Lawsuit alleges businesses are victims of a massive city sewer fee ‘ripoff’
HONOLULU, Hawaii (HawaiiNewsNow) - Back in October 2018, Sherman Louie said he was shocked when he got his sewer bill from the city for his Waipahu building.
The commercial landowner had purchased the historic Arakawa’s Store four years before but the building had remained empty for most of that period due to renovations.
“After the construction was done. They back charged me and my bill was $25,000,” said Louie.
“The way they are billing people is the biggest, greatest ripoff there is.”
Louie is now suing the city, alleging its method of calculating the sewer bills for commercial land owners is not based on actual usage just old estimates.
He said his sewer tab has since ballooned to $60,000.
The city told him the old Arakawa’s building generates nearly 100,000 gallons of sewage every month. The owner said his experts determined that it was generating a little more than a third of that.
His attorney, Megan Kau, said she believes that hundreds of businesses are being overcharged.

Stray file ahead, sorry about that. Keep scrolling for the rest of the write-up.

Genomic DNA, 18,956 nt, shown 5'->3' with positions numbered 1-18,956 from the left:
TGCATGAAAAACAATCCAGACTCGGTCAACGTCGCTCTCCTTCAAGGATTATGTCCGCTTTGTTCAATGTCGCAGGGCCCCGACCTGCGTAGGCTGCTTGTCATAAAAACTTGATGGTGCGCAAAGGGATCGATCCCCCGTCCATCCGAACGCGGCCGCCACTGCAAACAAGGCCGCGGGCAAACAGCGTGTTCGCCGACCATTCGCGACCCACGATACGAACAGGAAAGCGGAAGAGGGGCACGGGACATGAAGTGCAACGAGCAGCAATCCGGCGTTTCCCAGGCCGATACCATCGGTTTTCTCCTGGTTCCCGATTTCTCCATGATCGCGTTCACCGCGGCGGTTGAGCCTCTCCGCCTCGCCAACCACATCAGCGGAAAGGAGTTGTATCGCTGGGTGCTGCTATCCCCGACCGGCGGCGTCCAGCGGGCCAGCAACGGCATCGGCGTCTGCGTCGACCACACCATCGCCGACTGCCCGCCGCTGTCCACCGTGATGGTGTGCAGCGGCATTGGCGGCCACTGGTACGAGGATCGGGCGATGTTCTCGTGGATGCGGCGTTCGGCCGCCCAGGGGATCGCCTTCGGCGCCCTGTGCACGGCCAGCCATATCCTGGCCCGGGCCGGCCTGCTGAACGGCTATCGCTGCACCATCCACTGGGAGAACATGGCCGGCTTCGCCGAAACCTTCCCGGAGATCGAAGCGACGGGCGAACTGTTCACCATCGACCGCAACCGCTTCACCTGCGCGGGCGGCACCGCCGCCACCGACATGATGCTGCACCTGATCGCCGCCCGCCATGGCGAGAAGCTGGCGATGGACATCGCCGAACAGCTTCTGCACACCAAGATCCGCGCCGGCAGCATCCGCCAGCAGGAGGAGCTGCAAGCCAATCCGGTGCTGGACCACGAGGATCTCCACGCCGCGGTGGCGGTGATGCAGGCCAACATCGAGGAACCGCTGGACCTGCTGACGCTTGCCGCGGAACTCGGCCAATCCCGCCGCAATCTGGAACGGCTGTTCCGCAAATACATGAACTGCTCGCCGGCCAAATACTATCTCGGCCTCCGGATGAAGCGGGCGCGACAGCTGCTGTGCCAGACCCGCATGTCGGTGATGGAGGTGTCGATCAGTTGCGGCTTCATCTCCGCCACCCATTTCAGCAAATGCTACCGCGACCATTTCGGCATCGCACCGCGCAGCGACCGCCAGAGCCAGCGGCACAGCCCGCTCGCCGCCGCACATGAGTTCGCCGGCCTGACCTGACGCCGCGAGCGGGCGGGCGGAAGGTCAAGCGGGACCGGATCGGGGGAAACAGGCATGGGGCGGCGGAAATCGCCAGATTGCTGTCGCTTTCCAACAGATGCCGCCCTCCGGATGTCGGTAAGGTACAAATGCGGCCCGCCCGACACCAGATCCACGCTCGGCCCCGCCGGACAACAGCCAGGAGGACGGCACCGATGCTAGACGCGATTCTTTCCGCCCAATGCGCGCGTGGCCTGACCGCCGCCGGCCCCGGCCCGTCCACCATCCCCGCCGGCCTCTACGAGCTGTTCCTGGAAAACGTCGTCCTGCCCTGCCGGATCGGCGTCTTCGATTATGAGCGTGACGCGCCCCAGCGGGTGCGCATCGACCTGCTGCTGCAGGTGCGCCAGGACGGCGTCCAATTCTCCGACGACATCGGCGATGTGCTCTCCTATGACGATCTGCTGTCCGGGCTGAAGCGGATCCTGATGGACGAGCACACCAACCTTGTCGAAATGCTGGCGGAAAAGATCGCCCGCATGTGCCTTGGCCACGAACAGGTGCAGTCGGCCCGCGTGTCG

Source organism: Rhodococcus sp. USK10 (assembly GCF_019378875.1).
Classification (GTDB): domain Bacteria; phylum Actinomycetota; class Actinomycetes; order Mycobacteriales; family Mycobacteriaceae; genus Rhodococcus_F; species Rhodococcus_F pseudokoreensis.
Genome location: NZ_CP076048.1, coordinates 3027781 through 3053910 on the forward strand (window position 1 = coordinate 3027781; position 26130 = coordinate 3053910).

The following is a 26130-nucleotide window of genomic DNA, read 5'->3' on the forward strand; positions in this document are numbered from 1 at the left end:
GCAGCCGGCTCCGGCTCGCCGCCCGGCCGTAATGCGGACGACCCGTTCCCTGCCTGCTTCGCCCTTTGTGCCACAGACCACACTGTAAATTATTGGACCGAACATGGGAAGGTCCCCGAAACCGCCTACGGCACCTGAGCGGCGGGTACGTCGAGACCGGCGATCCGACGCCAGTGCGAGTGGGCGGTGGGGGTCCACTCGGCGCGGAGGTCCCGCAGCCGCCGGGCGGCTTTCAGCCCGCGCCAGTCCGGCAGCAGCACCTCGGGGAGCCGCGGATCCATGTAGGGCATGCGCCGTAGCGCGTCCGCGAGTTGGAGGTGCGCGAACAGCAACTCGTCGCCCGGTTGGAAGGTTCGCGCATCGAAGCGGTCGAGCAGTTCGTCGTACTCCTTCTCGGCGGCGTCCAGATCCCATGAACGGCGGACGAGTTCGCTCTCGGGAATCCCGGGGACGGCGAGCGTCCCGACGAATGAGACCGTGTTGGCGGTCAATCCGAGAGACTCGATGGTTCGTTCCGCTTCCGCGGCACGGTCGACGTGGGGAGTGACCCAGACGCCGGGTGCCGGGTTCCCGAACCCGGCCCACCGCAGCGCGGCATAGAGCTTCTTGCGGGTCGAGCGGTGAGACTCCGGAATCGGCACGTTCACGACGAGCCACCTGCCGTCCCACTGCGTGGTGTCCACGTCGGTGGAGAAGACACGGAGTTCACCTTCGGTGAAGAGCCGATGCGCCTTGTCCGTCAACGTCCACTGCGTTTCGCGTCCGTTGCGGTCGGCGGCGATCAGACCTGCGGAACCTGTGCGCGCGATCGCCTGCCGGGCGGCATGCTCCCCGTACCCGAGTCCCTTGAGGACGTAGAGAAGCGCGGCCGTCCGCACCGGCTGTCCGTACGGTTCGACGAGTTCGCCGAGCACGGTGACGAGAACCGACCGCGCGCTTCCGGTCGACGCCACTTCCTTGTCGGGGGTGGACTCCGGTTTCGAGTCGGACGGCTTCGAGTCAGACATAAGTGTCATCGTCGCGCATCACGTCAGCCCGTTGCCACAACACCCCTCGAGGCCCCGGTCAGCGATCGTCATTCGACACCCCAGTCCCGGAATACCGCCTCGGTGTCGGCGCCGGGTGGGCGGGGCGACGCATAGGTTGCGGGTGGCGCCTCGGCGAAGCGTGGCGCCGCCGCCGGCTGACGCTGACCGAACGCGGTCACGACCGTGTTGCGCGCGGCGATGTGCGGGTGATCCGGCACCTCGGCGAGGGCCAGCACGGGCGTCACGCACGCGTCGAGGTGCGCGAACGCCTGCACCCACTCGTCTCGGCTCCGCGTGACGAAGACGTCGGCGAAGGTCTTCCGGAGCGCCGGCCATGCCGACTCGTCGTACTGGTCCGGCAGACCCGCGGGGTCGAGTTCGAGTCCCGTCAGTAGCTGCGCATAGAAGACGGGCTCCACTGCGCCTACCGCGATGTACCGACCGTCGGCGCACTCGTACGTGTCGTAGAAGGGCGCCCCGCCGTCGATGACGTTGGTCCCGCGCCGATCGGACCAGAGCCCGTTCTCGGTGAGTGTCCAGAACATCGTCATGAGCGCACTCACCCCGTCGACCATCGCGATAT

The city would not comment directly on the lawsuit but said that in general sewer fees for businesses are not based on current usage but on usage between 2010 and 2012.
Louie said that was when the previous owner used the building as a homeless shelter, which generated much more sewage.
“That doesn’t sound right that you get billed a sewer charge based on something eight or nine years ago,” said Louie.
Louie said he tried to get an explanation for how the city calculated his bill.
He even met with Lori Kahikiha, then the head of the city Department of Environmental Services, who told him he had no right to appeal.
“They explained to her the problem, they explained to her the injustice,” said Kau.
“She was the one making the decision, she was the one who informed her they didn’t have the right to appeal, which was wrong.”
Kahikina, who is now the interim CEO of the Honolulu Authority for Rapid Transportation, told Hawaii News Now that city rules don’t allow appeals for sewer bills.
She declined further comment, citing the pending lawsuit.
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